Tucked away in the small village of Lom, in the foothills of Norway's majestic Jotunheimen Mountains is a little secret. In an unremarkable building on the banks of the river Bøvre lies arguably Norway's finest bakery, Bakeriet i Lom.
The man behind this remarkable bakery is Morten Schakenda, one of Norway’s leading chefs. Schakenda has cooked at some of the finest restaurants in Norway, including the much-missed two-Michelin starred Restaurant Bagatelle. He also spent eight years heading up the prestigious Gastronomisk Institutt in Stavanger, as well as representing the Norwegian national culinary team with much success in competitions across the world. He then decided to become a baker and spent almost three years as an apprentice at the fantastic Åpent Bakeri in Oslo, learning the mysterious secrets of combining flour, yeast, and water. In 2004 he branched out alone and opened this, his first solo venture, in the achingly beautiful village of Lom. It's an unusual location, but the crystal clear mountain air, the roar of the nearby waterfall, and the backdrop of the mighty mountains make for such a unique setting for this truly unique bakery.
Before you enter the bakery, the first thing you're aware of is that exciting and comforting smell of freshly baked bread. You then notice the stacks of wood piled up outside. Bakeriet i Lom's ovens are exclusively wood-burning and, as such, there's something fantastically primal about the place. Bread, the 'Staff of Life', is one of man's oldest prepared foods, and here in plain view it is reduced to its simplest components: flour, water, and fire. No preservatives or additives are used. In fact Schakenda is an exponent of the slow food philosophy of using the best local ingredients in an unhurried manner, and it shows in the sheer quality of the bread produced here.
The bakery is housed in a grey brick building right in the centre of Lom, next to the 900-year-old Lom stave church, and it is clear that it is a focal point of the community. The bakery's two giant wood-fired ovens weigh 40 tons and are made from stone and sand, which act as a heat reservoir. The ovens are fired up in the evening, when the majority of the baking is done. It is said that the doors of the bakery are hardly ever locked - such is the round-the-clock life of a baker.
I was here off-season, but it was still very busy and I gather that in summer the queues for bread snake out of the door. Above the counter is a blackboard displaying a range of seventeen different breads and buns. There are also various cakes and sweet pastries to enjoy. In Norway, where there is bread and pastry there has to be coffee, and Bakeriet i Lom is no exception, serving good Italian-style coffee from its on site café. The café also offers freshly made sandwiches, pizzas and other simple warm dishes to be eaten in the cosy indoor dining room or on the outdoor terrace. I had a delicious sandwich of sliced salami served in some crusty white bread with a glass of apple and raspberry juice. I couldn't resist a cheeky little Norwegian rosin bolle (a traditional sweet cardamom-scented bun with raisins) and a strong cappuccino to finish. It was a perfect little lunch.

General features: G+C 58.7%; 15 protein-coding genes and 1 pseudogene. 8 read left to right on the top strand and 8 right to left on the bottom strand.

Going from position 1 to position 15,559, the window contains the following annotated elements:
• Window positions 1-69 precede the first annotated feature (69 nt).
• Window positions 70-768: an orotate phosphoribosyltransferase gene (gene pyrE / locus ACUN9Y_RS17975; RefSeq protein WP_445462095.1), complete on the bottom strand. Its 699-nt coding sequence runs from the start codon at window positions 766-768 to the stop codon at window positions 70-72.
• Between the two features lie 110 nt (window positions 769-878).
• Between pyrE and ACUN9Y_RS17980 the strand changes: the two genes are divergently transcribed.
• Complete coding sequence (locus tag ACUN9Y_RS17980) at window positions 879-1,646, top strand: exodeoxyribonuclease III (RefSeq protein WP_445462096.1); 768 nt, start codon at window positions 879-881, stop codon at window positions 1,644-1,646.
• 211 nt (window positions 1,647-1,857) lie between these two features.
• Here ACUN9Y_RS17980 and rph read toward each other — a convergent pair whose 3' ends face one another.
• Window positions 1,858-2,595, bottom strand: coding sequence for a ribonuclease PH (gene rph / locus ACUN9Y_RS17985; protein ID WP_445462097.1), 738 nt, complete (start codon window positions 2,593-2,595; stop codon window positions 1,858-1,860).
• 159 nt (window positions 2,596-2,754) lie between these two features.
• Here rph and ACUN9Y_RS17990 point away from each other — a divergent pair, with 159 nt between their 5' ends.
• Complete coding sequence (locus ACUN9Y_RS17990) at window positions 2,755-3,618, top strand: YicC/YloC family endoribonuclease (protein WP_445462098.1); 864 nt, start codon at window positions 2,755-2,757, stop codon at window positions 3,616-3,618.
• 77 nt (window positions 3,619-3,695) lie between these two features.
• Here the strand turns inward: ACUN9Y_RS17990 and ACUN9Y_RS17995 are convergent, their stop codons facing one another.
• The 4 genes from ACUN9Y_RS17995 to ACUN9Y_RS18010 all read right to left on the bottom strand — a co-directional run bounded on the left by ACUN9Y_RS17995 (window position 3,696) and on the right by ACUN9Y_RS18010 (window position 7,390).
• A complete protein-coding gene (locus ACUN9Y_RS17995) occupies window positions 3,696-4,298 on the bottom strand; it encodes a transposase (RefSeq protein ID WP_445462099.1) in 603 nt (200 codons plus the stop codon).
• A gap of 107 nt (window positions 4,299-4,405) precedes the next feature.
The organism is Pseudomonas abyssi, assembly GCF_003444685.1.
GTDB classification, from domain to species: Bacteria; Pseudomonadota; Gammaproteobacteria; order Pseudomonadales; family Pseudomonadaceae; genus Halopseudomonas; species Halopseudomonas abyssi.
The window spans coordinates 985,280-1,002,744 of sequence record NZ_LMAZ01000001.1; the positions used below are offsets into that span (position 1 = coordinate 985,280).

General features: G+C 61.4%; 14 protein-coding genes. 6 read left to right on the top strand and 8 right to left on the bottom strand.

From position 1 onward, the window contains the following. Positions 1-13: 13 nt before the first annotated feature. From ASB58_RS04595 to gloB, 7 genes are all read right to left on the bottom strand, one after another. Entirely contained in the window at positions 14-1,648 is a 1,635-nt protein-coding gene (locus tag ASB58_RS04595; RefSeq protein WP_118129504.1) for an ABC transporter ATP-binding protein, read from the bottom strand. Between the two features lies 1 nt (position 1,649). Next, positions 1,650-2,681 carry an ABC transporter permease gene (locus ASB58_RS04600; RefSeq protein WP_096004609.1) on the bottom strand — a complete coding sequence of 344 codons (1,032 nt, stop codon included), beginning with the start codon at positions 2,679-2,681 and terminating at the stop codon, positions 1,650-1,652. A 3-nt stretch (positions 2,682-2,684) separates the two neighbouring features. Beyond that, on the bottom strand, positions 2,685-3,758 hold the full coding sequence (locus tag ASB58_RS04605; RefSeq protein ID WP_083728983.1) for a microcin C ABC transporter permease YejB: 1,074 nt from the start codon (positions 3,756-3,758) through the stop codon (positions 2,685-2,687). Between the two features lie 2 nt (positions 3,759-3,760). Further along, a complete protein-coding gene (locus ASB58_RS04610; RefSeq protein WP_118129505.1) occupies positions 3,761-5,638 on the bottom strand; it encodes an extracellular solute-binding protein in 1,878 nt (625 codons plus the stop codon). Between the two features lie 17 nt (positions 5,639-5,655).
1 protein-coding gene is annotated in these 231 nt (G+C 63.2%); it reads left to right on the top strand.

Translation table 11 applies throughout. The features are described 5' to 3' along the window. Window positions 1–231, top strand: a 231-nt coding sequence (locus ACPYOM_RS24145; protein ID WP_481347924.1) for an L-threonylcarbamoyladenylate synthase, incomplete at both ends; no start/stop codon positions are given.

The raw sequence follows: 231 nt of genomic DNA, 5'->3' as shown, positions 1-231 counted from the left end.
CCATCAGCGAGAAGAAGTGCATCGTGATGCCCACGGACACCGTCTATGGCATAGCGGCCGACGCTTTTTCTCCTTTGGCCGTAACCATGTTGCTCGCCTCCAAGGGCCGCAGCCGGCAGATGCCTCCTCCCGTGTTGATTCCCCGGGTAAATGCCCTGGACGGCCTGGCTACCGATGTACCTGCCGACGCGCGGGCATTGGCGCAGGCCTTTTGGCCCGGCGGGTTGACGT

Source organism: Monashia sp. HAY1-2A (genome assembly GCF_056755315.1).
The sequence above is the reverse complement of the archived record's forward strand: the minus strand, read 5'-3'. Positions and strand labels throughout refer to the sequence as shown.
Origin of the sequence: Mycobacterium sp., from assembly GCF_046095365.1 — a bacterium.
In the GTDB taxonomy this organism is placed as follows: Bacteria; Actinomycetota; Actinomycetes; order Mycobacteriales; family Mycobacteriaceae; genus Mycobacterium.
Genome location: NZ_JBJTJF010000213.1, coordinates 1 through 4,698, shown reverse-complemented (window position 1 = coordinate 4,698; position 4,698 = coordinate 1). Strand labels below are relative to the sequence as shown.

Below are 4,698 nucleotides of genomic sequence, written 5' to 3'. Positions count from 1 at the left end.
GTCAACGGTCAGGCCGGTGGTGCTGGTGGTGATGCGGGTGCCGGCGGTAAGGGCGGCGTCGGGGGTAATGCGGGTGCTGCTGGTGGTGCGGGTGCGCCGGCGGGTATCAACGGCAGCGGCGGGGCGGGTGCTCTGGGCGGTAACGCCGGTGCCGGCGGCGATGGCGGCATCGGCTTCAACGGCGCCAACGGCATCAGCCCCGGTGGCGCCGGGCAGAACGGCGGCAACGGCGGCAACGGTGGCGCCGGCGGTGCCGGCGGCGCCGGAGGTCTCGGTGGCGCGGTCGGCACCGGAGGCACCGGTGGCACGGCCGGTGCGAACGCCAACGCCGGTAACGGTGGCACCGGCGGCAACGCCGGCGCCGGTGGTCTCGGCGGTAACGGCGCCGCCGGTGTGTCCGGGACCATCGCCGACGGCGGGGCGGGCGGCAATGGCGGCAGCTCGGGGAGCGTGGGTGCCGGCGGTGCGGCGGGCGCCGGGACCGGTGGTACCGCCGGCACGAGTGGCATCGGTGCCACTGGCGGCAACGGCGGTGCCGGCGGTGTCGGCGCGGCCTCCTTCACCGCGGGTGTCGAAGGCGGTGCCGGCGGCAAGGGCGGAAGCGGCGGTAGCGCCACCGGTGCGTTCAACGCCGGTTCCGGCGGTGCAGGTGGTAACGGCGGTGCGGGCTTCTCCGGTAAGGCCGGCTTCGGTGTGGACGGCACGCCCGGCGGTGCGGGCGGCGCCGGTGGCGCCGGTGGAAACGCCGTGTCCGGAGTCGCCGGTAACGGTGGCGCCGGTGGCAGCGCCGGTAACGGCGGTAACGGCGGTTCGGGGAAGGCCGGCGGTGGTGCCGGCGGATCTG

I bought a few different loaves to take home with me. The sourdough bread had a thick, crisp crust, which yielded to a chewy interior that had a pleasingly sour, acidic tang to it. Poilâne eat your heart out! This stuff is amazing. The Dansk Rugbrød was broodingly dark and dense with a pleasing malty flavour. I ate a slice of it topped with some sweet Norwegian prawns and a dollop of mayonnaise. There was also a fruit and nut loaf packed with hazelnuts, dried apricots and sultanas. It was perfect toasted with some goats' cheese and fig chutney.
Bread is such a simple and honest food, yet so often it is overlooked and becomes the victim of egregious culinary crimes. I'm thinking of those perfectly formed, crustless, pre-sliced loaves of Wonder Bread or Mother's Pride that appear to last indefinitely and taste of, well, not much really. So it takes an experience like this to remind you just how simply wonderful bread can be when made with time and effort in abundance. Yet you sense that for Schakenda, this is about more than just baking good bread; it is a total way of life and a chance for him to excel in something as seemingly mundane as baking bread. Schakenda himself has a saying, "en liten glede i hverdagen," or "a little joy in everyday life," and I, for one, left Bakeriet i Lom with a very big smile on my face indeed.
Bakeriet i Lom
Tel: +47 61 21 18 60